Leukemia - Acute Myeloid - AML - Statistics

Approved by the Cancer.Net Editorial Board, 01/2016

ON THIS PAGE: You will find information about how many people are diagnosed with AML each year. You will also learn some general information on surviving the disease. Remember, survival rates depend on several factors. To see other pages, use the menu.

This year, an estimated 19,950 people of all ages (11,130 men and boys and 8,820 women and girls) in the United States will be diagnosed with AML. AML is the second most common type of leukemia diagnosed in both adults and children.

An estimated 10,430 deaths (5,950 men and boys and 4,480 women and girls) from AML will occur this year.

The 5-year survival rate tells you what percent of people live at least 5 years after the cancer is found. Percent means how many out of 100. The 5-year survival rate for people with AML is approximately 26%.

However, it is important to note that survival depends on several factors, including biologic features of the disease and, in particular, a patient’s age (see Subtypes for more information). Although AML is a serious disease, it is treatable and often curable with chemotherapy with or without a stem cell transplant (see the Treatment Options section).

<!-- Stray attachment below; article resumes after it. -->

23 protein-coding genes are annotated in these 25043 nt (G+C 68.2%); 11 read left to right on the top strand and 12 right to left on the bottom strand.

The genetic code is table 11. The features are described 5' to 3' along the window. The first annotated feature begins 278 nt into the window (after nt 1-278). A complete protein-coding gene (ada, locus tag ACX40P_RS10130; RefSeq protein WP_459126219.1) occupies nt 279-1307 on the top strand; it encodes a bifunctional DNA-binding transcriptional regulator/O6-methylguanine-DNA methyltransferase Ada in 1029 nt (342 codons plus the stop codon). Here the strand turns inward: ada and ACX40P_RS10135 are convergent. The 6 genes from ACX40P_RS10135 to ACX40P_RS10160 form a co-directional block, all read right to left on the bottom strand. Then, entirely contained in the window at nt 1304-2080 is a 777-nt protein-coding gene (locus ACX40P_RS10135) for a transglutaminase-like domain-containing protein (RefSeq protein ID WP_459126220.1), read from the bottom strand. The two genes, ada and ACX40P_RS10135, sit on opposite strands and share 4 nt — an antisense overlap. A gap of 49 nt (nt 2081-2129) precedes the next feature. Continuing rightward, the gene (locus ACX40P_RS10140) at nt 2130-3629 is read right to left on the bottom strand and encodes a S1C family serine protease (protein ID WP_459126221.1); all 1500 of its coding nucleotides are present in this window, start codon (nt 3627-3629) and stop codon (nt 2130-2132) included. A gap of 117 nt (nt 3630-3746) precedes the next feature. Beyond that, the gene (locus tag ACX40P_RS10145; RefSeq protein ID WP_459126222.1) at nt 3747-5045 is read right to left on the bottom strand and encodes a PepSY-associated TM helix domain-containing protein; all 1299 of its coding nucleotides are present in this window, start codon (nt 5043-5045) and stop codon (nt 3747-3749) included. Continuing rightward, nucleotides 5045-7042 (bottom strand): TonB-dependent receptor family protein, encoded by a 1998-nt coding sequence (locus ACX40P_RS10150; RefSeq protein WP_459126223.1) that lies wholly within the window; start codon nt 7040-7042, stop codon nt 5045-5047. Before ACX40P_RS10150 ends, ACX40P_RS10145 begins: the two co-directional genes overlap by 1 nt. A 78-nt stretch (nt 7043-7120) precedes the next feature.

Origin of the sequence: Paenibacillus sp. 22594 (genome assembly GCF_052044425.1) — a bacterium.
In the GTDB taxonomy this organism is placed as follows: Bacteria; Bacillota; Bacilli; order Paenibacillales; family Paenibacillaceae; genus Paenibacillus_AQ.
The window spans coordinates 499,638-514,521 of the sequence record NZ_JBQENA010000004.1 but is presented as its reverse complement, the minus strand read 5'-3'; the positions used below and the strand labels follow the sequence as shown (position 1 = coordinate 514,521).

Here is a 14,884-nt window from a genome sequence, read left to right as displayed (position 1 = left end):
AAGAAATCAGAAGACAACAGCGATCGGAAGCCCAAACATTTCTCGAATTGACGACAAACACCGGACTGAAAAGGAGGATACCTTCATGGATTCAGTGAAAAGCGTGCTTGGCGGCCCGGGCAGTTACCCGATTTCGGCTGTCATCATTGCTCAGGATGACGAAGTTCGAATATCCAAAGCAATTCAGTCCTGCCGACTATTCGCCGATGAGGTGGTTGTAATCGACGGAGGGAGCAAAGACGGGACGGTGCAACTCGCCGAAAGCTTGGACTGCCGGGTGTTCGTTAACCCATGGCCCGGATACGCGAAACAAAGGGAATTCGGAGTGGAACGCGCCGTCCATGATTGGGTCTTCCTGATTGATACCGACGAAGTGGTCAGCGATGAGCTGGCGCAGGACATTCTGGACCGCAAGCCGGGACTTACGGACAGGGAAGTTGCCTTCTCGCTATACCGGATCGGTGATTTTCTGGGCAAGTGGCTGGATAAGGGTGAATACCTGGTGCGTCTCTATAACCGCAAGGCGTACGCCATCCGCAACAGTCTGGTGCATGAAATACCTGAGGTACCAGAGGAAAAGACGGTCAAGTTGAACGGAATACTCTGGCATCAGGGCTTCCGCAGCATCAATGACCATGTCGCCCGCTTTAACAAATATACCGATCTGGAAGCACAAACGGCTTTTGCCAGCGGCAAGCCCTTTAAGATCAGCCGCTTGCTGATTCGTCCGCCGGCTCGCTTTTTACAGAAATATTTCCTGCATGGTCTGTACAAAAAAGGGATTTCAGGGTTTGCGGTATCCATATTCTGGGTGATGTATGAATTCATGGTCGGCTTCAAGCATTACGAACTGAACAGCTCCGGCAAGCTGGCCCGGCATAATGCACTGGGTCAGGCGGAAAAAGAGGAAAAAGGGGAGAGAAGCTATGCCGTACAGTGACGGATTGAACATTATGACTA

It is important to remember that statistics on how many people survive this type of cancer are an estimate. The estimate comes from data based on thousands of people with this cancer in the United States each year. So, your own risk may be different. Doctors cannot say for sure how long anyone will live with AML. Also, experts measure the survival statistics every 5 years. This means that the estimate may not show the results of better diagnosis or treatment available for less than 5 years. Learn more about understanding statistics.

Statistics adapted from the American Cancer Society's (ACS) publication, Cancer Facts and Figures 2016, and from the ACS website.

The next section in this guide is Medical Illustrations. It offers drawings of body parts often affected by this disease. Or, use the menu to choose another section to continue reading this guide.